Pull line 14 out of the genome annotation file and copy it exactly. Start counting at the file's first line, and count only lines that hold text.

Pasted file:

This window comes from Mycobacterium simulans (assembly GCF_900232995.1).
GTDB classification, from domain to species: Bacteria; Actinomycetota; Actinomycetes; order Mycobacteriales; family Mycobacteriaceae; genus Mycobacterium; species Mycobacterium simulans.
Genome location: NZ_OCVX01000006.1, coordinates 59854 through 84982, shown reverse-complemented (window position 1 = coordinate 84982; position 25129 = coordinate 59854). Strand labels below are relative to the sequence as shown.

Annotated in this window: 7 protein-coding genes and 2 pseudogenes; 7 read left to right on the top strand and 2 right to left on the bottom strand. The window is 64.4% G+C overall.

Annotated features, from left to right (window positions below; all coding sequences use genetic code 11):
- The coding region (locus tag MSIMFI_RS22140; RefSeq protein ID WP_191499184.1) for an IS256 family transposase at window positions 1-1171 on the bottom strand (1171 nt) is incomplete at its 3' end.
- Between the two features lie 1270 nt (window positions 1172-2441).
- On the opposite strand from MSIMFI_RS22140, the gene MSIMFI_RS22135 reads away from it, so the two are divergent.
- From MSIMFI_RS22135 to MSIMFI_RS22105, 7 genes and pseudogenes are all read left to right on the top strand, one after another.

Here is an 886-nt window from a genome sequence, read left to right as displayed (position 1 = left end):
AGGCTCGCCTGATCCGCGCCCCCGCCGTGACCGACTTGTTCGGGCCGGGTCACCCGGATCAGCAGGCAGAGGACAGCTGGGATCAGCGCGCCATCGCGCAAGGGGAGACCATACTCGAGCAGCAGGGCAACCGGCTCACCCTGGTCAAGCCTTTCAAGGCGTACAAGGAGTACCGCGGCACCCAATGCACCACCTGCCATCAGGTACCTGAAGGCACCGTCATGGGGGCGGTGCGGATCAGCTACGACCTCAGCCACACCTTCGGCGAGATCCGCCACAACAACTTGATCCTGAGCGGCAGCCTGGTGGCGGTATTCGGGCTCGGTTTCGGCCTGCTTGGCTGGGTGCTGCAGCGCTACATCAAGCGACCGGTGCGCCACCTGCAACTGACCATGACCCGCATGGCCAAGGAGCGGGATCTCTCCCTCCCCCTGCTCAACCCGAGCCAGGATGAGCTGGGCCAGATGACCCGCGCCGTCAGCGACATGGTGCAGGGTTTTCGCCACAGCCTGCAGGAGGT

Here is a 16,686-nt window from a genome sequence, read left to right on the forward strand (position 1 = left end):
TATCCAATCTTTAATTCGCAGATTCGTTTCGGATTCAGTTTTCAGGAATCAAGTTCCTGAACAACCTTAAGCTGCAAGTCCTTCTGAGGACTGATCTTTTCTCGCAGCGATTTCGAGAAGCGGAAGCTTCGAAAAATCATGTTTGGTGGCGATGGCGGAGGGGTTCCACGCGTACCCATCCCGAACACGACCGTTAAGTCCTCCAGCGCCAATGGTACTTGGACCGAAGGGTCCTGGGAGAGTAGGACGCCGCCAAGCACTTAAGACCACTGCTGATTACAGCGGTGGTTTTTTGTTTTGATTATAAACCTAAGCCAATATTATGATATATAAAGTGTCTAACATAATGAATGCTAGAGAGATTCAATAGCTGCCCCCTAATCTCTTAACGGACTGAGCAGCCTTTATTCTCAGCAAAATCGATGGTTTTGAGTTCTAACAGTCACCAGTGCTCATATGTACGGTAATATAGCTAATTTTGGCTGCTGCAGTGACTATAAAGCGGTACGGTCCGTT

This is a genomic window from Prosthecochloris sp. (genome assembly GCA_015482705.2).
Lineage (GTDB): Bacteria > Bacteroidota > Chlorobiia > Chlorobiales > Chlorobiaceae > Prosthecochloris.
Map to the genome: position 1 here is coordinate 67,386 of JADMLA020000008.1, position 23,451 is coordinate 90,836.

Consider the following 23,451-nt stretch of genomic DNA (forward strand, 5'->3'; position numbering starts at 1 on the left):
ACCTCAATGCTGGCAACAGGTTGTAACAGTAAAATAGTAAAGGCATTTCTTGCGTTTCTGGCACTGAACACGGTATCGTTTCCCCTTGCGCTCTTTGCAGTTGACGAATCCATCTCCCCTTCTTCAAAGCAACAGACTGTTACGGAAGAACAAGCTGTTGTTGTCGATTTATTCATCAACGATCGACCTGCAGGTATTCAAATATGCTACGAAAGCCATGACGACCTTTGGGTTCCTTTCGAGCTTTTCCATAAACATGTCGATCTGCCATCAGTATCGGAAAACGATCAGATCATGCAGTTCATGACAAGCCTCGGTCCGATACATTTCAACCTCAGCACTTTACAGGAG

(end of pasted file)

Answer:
This is a genomic window from Prosthecochloris sp. (genome assembly GCA_015482705.2).